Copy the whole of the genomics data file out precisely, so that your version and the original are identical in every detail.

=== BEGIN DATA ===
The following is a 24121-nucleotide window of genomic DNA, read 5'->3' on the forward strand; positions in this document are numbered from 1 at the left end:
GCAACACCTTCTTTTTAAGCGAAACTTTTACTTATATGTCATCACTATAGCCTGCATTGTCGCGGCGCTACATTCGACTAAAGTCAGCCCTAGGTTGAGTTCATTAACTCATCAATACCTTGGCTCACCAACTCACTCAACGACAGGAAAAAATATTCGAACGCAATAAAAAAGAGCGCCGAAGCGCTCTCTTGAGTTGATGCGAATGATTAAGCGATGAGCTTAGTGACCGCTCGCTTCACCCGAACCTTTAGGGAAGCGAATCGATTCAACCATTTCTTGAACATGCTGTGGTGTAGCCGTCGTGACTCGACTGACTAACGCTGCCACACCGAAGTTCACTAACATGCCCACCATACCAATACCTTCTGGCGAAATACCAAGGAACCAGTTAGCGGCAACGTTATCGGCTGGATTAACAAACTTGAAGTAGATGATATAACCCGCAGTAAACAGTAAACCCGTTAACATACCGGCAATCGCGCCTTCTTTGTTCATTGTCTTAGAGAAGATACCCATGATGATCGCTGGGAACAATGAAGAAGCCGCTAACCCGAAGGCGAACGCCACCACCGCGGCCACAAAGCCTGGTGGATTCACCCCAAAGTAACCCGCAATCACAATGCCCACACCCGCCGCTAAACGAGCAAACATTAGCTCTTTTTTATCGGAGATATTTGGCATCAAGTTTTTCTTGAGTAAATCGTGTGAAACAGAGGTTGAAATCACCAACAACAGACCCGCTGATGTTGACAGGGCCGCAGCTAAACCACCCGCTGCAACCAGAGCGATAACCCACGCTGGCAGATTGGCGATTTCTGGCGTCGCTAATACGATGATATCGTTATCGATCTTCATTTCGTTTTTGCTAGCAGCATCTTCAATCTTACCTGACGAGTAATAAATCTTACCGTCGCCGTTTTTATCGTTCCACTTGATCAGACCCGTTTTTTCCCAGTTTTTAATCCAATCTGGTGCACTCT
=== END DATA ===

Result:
The following is a 24121-nucleotide window of genomic DNA, read 5'->3' on the forward strand; positions in this document are numbered from 1 at the left end:
GCAACACCTTCTTTTTAAGCGAAACTTTTACTTATATGTCATCACTATAGCCTGCATTGTCGCGGCGCTACATTCGACTAAAGTCAGCCCTAGGTTGAGTTCATTAACTCATCAATACCTTGGCTCACCAACTCACTCAACGACAGGAAAAAATATTCGAACGCAATAAAAAAGAGCGCCGAAGCGCTCTCTTGAGTTGATGCGAATGATTAAGCGATGAGCTTAGTGACCGCTCGCTTCACCCGAACCTTTAGGGAAGCGAATCGATTCAACCATTTCTTGAACATGCTGTGGTGTAGCCGTCGTGACTCGACTGACTAACGCTGCCACACCGAAGTTCACTAACATGCCCACCATACCAATACCTTCTGGCGAAATACCAAGGAACCAGTTAGCGGCAACGTTATCGGCTGGATTAACAAACTTGAAGTAGATGATATAACCCGCAGTAAACAGTAAACCCGTTAACATACCGGCAATCGCGCCTTCTTTGTTCATTGTCTTAGAGAAGATACCCATGATGATCGCTGGGAACAATGAAGAAGCCGCTAACCCGAAGGCGAACGCCACCACCGCGGCCACAAAGCCTGGTGGATTCACCCCAAAGTAACCCGCAATCACAATGCCCACACCCGCCGCTAAACGAGCAAACATTAGCTCTTTTTTATCGGAGATATTTGGCATCAAGTTTTTCTTGAGTAAATCGTGTGAAACAGAGGTTGAAATCACCAACAACAGACCCGCTGATGTTGACAGGGCCGCAGCTAAACCACCCGCTGCAACCAGAGCGATAACCCACGCTGGCAGATTGGCGATTTCTGGCGTCGCTAATACGATGATATCGTTATCGATCTTCATTTCGTTTTTGCTAGCAGCATCTTCAATCTTACCTGACGAGTAATAAATCTTACCGTCGCCGTTTTTATCGTTCCACTTGATCAGACCCGTTTTTTCCCAGTTTTTAATCCAATCTGGTGCACTCT